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Gilead Sciences, Inc. (GILD), American International Group, Inc. (AIG): The Biggest Companies That Don’t Pay Dividends — But May Be About To

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This month marks the five-year anniversary of an era many would rather forget.

The S&P 500 fell nearly 10% in June 2008, and investors began to brace for an eventual market crash later in the year. That was also a time when companies sealed the hatches and girded for tough days ahead, in many instances eliminating dividends that had been in place for many years.

Gilead Sciences, Inc. (NASDAQ:GILD)

Though many companies eventually restored those dividends, some companies are only now contemplating such a move. By following a few simple markers, you can make some well-informed predictions about which companies could soon issue a fresh dividend.

Before digging into these markers, let’s take a quick look at the 15 largest companies in the S&P 500 that do not currently pay a dividend.

Right away, we can eliminate certain types of companies from contention, simply because they have had many decades to pursue a dividend policy, and never have done so. Warren Buffett‘s Berkshire Hathaway Inc. (NYSE:BRK.A) is a perfect example. His company is such an active acquirer of businesses that retaining cash flow is a key ingredient of success.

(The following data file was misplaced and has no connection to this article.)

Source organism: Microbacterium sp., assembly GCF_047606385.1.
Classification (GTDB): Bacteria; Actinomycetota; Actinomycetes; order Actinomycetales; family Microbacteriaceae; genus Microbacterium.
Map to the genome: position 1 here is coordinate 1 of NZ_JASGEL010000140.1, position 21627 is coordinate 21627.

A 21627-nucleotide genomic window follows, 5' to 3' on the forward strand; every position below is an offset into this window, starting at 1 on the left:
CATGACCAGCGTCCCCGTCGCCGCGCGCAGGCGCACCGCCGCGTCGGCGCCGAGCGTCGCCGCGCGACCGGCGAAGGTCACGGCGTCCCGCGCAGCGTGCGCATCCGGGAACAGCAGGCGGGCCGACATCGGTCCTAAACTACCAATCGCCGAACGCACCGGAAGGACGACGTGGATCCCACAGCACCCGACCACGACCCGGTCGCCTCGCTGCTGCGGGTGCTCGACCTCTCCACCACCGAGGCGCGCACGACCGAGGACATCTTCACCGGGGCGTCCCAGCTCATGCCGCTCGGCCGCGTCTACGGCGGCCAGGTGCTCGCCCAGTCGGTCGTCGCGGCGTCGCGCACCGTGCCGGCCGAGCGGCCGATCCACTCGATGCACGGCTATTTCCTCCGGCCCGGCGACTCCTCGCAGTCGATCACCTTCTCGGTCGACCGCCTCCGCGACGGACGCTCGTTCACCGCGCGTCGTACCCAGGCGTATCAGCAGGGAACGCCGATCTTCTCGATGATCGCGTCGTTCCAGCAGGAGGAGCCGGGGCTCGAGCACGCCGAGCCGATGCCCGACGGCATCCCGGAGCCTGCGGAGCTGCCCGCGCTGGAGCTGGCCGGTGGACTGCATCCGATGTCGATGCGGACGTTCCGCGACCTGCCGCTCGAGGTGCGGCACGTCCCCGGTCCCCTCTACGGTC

This, of course, may change when Buffett relinquishes control. After all, Berkshire Hathaway Inc. (NYSE:BRK.A) has now generated more than $10 billion in free cash flowin each of the past four years, after never having generated more than $7.2 billion in free cash flow in any prior year in its history. The company’s gross cash balance reached $47 billion at the end of 2012, and the topic of a dividend is surely raised at the company’s board meetings.

For that matter, it’s unwise to expect an imminent dividend from the other two $100 billion companies on the list, Amazon.com, Inc. (NASDAQ:AMZN) and Google Inc (NASDAQ:GOOG). These companies are aggressively investing in future growth initiatives in their bid to conquer the technology landscape.

Neither company is showing signs of maturity just yet — but it’s hard to ignore Google Inc (NASDAQ:GOOG)’s ever-rising free cash flow, which hit $13.3 billion in 2012, or its $48 billion gross cash balance at year end. If Google Inc (NASDAQ:GOOG) used all of its free cash flow for a dividend, then the payout would be $40 a share, good for a 4.6% yield.

Earlier, I noted key markers to look for. Free cash flow and current cash are two of them, along withcapital spending. A great industry example is Big Pharma, which includes major drug stocks such as Merck & Co., Inc. (NYSE:MRK), Pfizer Inc. (NYSE:PFE) and others.

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